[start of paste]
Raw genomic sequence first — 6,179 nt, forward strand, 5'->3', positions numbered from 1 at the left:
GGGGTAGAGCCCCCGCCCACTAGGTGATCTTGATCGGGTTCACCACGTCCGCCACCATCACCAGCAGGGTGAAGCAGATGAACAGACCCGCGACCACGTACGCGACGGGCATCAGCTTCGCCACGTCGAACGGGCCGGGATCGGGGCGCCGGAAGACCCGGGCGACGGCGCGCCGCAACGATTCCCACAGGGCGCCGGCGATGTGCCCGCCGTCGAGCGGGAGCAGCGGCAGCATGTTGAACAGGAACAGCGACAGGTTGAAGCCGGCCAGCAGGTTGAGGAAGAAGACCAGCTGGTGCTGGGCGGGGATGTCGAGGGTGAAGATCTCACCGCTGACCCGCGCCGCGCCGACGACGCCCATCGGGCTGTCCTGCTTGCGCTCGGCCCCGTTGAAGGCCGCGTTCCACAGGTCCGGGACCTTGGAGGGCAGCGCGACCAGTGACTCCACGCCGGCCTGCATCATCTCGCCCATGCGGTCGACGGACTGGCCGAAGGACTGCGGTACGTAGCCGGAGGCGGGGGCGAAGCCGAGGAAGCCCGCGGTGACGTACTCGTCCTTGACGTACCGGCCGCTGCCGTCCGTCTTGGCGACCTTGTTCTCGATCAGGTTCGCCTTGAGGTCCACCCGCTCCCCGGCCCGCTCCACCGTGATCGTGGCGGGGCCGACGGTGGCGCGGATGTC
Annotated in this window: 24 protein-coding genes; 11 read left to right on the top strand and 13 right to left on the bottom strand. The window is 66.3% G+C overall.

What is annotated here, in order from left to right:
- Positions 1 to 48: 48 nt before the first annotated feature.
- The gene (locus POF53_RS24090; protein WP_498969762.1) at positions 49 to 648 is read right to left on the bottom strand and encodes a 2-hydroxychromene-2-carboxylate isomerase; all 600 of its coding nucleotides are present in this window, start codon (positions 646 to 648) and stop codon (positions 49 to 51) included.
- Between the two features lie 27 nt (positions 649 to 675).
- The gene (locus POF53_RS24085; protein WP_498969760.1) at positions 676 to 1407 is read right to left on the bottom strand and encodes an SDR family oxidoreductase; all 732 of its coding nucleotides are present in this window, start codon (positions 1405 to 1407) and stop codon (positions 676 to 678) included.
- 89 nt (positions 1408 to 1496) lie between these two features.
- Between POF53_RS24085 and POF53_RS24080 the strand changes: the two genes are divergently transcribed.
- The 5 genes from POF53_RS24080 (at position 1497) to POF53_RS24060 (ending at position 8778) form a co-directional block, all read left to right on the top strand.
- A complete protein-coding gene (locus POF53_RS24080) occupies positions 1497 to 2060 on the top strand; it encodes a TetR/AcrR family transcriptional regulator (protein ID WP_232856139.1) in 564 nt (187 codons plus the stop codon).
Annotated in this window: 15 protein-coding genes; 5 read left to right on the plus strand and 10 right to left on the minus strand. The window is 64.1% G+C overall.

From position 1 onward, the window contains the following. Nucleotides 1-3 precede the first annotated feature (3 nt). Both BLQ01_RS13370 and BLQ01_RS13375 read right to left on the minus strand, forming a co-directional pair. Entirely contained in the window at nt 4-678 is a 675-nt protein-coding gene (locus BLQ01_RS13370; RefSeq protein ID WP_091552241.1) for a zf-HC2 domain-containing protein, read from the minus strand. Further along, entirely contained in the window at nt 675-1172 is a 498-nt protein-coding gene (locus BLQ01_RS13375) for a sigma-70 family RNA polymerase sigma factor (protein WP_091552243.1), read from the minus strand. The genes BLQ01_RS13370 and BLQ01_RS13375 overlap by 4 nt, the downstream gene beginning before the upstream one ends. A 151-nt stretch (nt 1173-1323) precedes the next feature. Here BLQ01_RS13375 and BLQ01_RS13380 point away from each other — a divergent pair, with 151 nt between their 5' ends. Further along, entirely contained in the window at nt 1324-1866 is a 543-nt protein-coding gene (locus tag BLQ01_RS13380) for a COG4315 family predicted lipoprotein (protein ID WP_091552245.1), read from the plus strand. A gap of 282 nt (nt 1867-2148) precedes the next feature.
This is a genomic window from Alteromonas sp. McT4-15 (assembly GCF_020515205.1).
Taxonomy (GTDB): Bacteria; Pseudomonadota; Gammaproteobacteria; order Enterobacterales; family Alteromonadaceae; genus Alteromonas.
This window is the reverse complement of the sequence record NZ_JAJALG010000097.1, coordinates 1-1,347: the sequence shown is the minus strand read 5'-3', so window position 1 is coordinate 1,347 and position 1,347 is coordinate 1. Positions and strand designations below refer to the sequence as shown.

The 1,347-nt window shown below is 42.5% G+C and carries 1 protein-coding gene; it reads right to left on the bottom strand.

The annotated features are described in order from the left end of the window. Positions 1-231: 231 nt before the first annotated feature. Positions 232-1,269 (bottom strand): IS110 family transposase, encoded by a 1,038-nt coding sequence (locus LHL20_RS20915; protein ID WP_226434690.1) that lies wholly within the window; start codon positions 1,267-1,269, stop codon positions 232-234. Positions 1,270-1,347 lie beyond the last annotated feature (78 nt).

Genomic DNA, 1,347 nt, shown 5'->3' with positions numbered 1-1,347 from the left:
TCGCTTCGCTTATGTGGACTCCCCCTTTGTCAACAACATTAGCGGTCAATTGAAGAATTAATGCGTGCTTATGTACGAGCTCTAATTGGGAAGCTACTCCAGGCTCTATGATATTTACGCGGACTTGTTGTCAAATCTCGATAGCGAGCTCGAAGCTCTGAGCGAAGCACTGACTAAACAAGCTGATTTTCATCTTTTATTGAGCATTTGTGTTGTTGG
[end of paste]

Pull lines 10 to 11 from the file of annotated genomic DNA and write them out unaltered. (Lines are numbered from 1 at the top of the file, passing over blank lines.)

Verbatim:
- Between POF53_RS24085 and POF53_RS24080 the strand changes: the two genes are divergently transcribed.
- The 5 genes from POF53_RS24080 (at position 1497) to POF53_RS24060 (ending at position 8778) form a co-directional block, all read left to right on the top strand.